Shopping for a used RV is like shopping for any other high-dollar used item. You need to do a lot of inspection to ensure your chosen vehicle is a peach of a buy and not a lemon. Here are a few points to remember when looking for that perfect used RV.
Where to Buy: If possible, shop in the driest part of your state or region. For example, an RV stored outdoors in a rain-soaked part of the state has a potential for water damage; however, an RV in a drier region may have sun-faded tape graphics but probably has little water damage potential. That’s why desert areas like Arizona, Nevada and New Mexico are prime places to shop for used RVs. Buying in areas where salt is used on winter roads is also something to avoid.
Best Time to Buy: Just as fall and winter are slow times for selling homes, the cold-weather months are prime times to shop for used recreational vehicle bargains.
Finding Parts: Don’t worry if an RV is from a manufacturer that’s out of business. About 90 percent of the parts in most rigs are commonly used by other manufacturers. Parts for refrigerators, stoves, furnaces, air conditioners, water, LP-gas systems and the like are readily available for almost any brand of RV.
Watch for Water: Water damage is the primary source of used RV problems. Leaks in the roof, below windows and in the rig’s underbelly can damage the roof, wall and floor structure in ways that are costly to repair.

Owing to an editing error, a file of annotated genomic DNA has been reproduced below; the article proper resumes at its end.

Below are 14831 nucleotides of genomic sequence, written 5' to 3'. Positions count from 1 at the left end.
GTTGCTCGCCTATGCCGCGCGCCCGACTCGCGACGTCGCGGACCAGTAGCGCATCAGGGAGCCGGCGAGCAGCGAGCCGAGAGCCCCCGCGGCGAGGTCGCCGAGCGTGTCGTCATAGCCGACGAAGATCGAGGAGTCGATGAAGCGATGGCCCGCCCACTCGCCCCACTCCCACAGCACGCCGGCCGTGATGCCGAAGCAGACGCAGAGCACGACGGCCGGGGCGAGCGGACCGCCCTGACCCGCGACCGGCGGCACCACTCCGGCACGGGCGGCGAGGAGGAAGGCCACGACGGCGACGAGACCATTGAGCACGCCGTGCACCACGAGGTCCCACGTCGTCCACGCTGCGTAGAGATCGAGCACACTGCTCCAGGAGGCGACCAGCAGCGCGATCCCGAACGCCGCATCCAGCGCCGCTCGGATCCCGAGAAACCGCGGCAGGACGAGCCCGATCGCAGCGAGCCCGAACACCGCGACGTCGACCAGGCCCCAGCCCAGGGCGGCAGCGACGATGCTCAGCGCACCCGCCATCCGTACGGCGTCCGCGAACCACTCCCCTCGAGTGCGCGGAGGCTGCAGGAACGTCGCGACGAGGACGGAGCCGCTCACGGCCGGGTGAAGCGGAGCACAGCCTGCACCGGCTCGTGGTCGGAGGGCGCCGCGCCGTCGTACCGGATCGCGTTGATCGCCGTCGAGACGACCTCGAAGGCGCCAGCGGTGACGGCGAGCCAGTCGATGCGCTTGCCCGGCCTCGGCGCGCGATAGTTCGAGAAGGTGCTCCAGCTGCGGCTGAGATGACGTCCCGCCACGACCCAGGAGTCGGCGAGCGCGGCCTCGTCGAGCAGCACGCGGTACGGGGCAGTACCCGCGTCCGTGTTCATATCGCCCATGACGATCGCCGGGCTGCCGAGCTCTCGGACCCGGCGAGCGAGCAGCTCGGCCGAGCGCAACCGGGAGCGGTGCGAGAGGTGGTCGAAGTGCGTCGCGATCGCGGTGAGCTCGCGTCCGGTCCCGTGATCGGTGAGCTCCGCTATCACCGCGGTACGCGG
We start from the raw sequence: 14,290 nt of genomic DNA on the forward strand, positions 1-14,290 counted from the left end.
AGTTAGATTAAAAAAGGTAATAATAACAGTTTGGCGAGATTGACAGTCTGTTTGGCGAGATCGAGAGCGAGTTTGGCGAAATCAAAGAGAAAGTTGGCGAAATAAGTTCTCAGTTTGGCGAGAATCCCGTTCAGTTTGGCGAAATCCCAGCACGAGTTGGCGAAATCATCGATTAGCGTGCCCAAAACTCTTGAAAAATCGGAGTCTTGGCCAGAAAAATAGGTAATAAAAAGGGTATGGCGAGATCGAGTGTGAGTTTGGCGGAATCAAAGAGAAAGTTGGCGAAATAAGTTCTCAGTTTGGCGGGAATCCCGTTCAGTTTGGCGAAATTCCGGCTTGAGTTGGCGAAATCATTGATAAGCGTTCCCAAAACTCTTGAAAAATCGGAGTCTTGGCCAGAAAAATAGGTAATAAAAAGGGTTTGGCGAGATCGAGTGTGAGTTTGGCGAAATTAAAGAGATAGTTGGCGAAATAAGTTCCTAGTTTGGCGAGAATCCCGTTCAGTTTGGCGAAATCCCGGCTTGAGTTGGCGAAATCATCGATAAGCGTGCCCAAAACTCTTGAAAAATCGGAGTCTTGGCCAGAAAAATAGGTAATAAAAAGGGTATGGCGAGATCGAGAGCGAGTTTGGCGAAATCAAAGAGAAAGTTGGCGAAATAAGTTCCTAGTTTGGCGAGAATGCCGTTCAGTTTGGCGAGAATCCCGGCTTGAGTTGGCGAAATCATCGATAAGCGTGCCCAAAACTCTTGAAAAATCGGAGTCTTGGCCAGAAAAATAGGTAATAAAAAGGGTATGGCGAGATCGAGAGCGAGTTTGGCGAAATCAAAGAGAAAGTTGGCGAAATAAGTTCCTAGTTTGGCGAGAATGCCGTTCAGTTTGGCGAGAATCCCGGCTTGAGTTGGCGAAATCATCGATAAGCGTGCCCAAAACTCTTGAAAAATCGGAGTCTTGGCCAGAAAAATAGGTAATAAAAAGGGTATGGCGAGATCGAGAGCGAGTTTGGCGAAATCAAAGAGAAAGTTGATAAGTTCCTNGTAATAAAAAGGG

When you inspect the exterior of any RV or trailer, check the roof, windows, edge seams and vent tubes for large globs of extra sealant that may have been applied to stop leaks. Inside, make sure you check the ceiling covering for stains, sagging fabric or delaminated vinyl hardboard covering. Check the walls just below the windows for paneling damage and inspect the floor for soft spots that could indicate body rot lurking below.
Rodent Damage: Look carefully at all of the rig’s outside orifices, such as furnace, water heater and holding tank vents, the power cord opening and the refrigerator service panel. These are great places for wasp nests or rodent apartments.
Any such infestations must be removed and the accessory’s function checked before use. Rodents particularly enjoy chewing wiring insulation, so check under the hood carefully. Pull some cabinet drawers out, and look for places where wiring may have been chewed by a rodent or modified by a well-meaning handyman.
Plumbing problems: The plumbing system is the Achilles’ heel for many RVs. Holding tanks are literally built into some RVs and are costly to replace. Inspect the plumbing lines, freshwater supply tanks and holding tanks for obvious leaks and cracked or broken lines.
Easy Fixes: Upholstery, curtains, carpet and the like can be brought up to date relatively inexpensively as needed. As in purchasing an older home, what you’re looking for is strong bones. Shop carefully and a used RV can save you thousands of dollars you can put toward more forays afield.